A Bathing & Transfer System
September 19, 2016
Hygiene and health go together. When we make bathing easier we get healthier clients. So we’ve always been interested in how we can improve our bath chair, and we have been collecting product design ideas for a long time. We’re happy to announce the launch of our all-new Wave system, a thoroughly reimagined bath system to make bathing or showering better—for the client and for the...
Tips & Advice
Letter of Medical Necessity Resources
As clinicians well know, writing an effective letter of medical necessity (LOMN) for a piece of adaptive equipment can be challenging and time-consuming. In response to questions about letters of medical necessity for Rifton products, we put together a resource page with tips, tools and sample letters to help facilitate the process.
We are happy to make these LOMN resources available here.
Evidence Based Practice
Young children with disabilities respond well to early therapeutic intervention. Literature regarding cortical plasticity in the developing brain points to encouraging therapy results as well. Not surprisingly then, initial research on treadmill training in this population is positive, indicating quicker and more competent acquisition of gait skills.
However, for children, access to treadmills and a...
Highlights of the IV Step Conference
The IV STEP conference was held at Ohio State University in Columbus on July 13-19. Approximately 800 people attended, including someone from every continent except Antarctica! Historically, the STEP conferences have challenged us to re-examine how we are treating individuals with neurological conditions across the lifespan. This was just the 4th STEP conference in nearly 50 years and it was focused...
Making Better Use of Arm Supports
Adaptive gait devices come with a wide range of positioning accessories for supporting upright and ambulatory postures. Of these, arm supports are frequently used to provide basic upper extremity placement and positioning. But when understood and used correctly, arm supports can do so much more, particularly when it comes to positioning in gait. Here they can assist with weight-bearing, stepping, head...
A Great Book for a New School Year
Prince Noah is back in time for the start of a new school year. His second appearance on our blog heralds the sequel to the well-loved fairy tale The Prince Who Was Just Himself, a story about a child with Down syndrome unwittingly disarming a palace enemy through natural gifts of compassion and curiosity.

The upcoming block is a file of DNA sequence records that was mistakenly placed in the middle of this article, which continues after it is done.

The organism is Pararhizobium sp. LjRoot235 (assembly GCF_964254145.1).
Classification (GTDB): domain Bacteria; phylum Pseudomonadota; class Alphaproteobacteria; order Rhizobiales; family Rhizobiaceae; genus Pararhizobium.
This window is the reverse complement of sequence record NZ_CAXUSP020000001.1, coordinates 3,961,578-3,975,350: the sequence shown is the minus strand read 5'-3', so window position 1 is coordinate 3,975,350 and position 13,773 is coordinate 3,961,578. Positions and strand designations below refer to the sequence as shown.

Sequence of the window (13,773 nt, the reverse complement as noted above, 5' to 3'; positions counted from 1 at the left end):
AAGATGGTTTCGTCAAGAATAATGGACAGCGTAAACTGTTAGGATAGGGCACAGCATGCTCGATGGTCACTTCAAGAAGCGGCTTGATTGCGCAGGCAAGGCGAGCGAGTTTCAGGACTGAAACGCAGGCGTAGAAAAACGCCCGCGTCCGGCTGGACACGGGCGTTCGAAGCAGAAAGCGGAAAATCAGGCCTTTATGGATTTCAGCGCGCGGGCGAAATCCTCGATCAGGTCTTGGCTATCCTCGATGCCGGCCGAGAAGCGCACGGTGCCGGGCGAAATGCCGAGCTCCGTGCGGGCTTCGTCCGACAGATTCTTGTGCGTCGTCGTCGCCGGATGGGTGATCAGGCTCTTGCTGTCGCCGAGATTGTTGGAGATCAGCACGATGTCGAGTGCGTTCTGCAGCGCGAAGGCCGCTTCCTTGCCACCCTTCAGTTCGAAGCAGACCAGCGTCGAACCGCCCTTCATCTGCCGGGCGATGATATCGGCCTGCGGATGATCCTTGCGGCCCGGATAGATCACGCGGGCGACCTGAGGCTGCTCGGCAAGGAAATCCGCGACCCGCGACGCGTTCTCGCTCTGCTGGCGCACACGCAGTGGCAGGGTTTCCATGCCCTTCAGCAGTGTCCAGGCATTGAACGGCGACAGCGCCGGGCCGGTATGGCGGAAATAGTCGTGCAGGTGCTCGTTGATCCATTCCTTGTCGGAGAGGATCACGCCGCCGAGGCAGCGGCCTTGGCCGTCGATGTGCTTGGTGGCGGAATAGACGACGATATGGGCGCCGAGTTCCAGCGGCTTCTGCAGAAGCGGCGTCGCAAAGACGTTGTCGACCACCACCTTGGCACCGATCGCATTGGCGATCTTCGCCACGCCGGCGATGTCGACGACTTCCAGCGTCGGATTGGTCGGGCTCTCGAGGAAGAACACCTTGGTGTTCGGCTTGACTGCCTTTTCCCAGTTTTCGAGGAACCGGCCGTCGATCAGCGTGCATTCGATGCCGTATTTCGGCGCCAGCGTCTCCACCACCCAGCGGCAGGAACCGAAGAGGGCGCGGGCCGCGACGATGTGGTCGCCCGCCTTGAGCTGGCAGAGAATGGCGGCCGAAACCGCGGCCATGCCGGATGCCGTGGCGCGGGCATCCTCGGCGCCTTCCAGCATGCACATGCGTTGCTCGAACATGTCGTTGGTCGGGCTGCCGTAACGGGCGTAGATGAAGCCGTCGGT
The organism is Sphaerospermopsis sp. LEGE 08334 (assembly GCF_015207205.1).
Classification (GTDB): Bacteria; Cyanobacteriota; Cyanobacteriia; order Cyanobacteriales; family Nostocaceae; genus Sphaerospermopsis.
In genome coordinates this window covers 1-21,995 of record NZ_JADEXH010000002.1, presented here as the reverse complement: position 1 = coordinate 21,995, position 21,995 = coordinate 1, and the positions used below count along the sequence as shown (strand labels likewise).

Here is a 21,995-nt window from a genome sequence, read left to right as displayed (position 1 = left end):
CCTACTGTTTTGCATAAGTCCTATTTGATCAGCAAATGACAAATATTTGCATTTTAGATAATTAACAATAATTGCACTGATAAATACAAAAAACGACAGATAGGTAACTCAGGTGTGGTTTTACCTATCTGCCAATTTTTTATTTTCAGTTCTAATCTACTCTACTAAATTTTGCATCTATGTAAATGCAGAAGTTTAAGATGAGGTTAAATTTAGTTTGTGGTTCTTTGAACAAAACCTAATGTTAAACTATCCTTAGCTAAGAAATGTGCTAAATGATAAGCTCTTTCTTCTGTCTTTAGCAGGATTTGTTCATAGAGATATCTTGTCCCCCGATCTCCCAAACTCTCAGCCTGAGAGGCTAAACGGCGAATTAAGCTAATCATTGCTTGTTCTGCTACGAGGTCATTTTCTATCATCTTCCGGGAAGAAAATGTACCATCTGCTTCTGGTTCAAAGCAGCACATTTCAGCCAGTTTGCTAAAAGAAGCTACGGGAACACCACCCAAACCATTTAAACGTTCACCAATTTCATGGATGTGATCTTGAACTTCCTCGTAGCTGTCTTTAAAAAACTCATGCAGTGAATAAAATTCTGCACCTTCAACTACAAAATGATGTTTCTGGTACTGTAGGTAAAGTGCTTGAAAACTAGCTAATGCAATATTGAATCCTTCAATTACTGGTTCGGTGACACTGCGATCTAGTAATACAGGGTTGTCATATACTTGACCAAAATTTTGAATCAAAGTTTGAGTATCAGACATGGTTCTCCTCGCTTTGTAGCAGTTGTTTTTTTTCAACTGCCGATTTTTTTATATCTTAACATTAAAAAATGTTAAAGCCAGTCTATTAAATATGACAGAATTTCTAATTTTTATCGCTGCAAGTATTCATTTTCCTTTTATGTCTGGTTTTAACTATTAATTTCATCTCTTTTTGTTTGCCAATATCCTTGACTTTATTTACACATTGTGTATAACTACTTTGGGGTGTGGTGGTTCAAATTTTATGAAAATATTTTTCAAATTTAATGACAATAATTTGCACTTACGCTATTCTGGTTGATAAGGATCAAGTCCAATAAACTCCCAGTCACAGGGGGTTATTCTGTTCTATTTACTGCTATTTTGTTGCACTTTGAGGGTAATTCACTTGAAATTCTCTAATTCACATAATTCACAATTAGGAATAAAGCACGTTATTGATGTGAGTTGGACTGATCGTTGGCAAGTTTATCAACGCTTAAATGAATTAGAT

In the delightfully written Prince Noah and the School Pirates, Noah continues to be himself...
Tips & Advice
Ingenious Solutions from the Field: Creating a Pacer Hip Corral
A creative concept that came to us from the field is to use the Pacer Chest Prompt as a guide for hip positioning often referred to as a hip corral. This is achieved by flipping the chest prompt upside-down, so that the longer portion of the prompt faces downward. Having the chest prompt low around the hips can be an effective way to provide positioning for the student who has good trunk control but...
Survey Results: Building a Case for Dynamic Seating
Occupational therapist Michelle Lange recently conducted a survey on dynamic seating. Her questions focused on wheelchairs that have dynamic components integrated into or added to the design. Over 100 clinicians and suppliers responded and it’s clear that we’re seeing an increased appreciation for dynamic adaptive equipment for children and clients with unique positioning needs.
Positioning Checklist for the Rifton TRAM
The Rifton TRAM offers unique recovery opportunities in rehab, homecare and school-based settings with its capacity for supported ambulation, seated and sit-to-stand transfers.
As with any adaptive equipment, using the right supports and settings is important to achieving a desired outcome. This positioning checklist offers a way for clinicians to record in detail how they want each client treated.
Gait Training and Dynamic Movement
Building off the foundational concepts of neuroplasticity and motor learning, clinical gait training is an advancing intervention. With the aim to provide independence in gait and a full recovery for those with developmental or acquired disabilities, this discipline continues to incorporate new research and approaches into existing intervention protocols.
In the last few years we’ve seen increased...